When the replacement drive arrives, I will 'copy' the 160gb drive using the Paragon programme.

The strange thing is that on my desktop pc I do not have the reserved partition!!!!!
Ok...

The "system reserved" partition is not absolutely critical to normal booting and operation. It does happen to be created by the Win7 installer if you install to a brand new hard drive, along with the second true C-partition in which the real Win7 OS is placed (both of these being created as "primary" partitions by the Win7 installer). But technically, it's not required... if some other basic requirements are met in another way.

What's required is that (a) the boot drive is marked as "hard disk #1" in the BIOS, and obviously with a laptop you only have one drive, and (b) the boot partition is a "primary" (not "logical") partition that is marked as "active".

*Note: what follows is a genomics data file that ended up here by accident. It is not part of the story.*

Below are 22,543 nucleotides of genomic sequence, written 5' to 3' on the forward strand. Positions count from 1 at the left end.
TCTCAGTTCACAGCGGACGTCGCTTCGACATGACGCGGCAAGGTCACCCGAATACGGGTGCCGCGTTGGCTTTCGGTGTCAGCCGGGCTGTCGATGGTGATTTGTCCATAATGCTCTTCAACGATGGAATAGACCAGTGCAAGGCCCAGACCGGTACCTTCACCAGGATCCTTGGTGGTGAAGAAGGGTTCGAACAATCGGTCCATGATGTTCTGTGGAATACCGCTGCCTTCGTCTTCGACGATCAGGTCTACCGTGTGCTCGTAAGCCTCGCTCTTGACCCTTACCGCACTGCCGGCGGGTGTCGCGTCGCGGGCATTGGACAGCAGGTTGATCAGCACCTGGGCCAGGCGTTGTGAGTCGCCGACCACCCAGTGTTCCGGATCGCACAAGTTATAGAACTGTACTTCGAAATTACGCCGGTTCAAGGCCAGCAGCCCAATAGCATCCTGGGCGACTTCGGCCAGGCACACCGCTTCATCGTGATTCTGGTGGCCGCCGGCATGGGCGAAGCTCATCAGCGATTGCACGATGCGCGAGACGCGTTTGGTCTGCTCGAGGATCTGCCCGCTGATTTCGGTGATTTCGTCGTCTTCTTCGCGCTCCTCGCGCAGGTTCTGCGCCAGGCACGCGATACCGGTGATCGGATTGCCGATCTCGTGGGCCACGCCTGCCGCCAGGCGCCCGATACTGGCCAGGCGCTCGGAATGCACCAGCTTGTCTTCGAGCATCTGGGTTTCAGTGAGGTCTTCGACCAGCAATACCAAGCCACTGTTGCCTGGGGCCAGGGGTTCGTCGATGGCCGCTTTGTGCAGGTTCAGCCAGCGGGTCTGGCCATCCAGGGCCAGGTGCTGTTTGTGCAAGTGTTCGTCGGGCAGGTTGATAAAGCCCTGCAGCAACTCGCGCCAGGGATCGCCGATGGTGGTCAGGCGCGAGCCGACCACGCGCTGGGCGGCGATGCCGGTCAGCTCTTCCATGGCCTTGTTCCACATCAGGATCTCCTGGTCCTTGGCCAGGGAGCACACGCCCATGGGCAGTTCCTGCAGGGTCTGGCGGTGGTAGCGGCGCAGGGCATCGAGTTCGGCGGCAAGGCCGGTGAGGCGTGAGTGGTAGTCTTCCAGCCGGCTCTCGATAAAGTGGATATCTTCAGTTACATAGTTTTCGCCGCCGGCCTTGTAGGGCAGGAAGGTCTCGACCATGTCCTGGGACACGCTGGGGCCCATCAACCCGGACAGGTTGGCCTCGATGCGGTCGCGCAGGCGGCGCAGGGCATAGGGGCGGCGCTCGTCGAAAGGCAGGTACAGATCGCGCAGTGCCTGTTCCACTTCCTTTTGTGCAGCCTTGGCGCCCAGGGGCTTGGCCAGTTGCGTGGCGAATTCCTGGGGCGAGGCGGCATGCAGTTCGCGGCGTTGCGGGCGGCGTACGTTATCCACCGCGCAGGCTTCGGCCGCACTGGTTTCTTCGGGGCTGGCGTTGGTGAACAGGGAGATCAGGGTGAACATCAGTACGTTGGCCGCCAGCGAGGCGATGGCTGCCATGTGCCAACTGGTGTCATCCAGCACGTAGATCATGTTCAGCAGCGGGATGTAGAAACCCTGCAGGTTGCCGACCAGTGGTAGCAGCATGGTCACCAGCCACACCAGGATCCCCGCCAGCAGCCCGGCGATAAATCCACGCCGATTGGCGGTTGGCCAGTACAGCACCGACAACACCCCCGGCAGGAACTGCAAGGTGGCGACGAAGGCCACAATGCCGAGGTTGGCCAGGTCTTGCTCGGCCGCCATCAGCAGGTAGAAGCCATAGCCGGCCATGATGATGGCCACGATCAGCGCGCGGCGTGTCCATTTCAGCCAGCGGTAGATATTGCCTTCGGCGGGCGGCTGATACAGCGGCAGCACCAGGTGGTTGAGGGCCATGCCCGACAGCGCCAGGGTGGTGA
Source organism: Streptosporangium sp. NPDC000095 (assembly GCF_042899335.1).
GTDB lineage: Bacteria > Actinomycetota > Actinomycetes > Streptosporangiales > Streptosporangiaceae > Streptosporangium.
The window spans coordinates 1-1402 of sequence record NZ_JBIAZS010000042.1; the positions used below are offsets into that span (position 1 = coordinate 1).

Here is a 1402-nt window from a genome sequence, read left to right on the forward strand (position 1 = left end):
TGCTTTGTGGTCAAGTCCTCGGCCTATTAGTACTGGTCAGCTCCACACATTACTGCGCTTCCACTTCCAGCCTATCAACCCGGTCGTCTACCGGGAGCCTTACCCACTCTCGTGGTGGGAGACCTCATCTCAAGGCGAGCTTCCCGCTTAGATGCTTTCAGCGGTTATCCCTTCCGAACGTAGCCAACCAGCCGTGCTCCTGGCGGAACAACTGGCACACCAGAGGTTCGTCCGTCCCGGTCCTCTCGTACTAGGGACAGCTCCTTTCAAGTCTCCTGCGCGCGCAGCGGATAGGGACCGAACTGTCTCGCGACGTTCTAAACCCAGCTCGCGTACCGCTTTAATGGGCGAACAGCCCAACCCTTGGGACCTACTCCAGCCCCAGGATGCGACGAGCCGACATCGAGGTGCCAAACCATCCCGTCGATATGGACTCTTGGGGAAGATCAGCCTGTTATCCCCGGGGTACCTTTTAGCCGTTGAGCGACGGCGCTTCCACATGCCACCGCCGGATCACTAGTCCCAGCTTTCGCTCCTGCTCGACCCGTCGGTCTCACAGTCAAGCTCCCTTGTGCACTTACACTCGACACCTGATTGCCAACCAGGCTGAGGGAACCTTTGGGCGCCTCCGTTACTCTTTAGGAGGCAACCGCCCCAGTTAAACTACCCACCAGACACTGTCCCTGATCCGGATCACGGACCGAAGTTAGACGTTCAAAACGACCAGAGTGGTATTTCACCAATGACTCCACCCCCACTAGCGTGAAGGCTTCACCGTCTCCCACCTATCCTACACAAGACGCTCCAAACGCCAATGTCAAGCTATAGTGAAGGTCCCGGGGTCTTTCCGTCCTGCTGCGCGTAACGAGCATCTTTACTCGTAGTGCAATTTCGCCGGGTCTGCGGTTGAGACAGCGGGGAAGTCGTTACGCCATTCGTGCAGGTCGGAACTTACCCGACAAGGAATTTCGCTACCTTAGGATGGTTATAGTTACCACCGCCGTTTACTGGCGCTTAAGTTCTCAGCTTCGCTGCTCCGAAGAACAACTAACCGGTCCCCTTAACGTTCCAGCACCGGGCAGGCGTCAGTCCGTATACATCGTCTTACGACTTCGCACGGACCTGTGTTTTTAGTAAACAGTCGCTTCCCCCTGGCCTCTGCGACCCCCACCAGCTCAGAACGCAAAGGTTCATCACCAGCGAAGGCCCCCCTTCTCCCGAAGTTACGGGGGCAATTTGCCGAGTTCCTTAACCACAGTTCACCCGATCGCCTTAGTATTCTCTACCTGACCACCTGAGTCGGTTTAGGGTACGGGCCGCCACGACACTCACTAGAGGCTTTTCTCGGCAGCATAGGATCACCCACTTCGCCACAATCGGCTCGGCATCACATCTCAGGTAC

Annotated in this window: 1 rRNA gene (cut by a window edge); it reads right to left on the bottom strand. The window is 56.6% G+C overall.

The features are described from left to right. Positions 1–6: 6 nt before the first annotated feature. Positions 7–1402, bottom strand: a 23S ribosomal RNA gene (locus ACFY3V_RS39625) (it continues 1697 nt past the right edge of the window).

In the case of the two "primary" partitions normally built by the Win7 installer (small 100MB "system reserved" and large C-partition for Win7), the boot manager files are placed in the "system reserved" partition. This supports direct transfer from the boot manager program (launched by the BIOS, since it's in the "active" partition on "hard disk #1") to the second C-partition where the Win7 boot process really begins... for a 1-OS setup.

If you had multiple bootable OS's on multiple partitions (potentially on multiple hard drives), then the boot manager files in that "system reserved" partition would present to you a Boot Menu and wait for your response, choosing the desired OS you really want to boot to (say Win7 or WinXP, etc., on different secondary partitions both of which contain a bootable OS).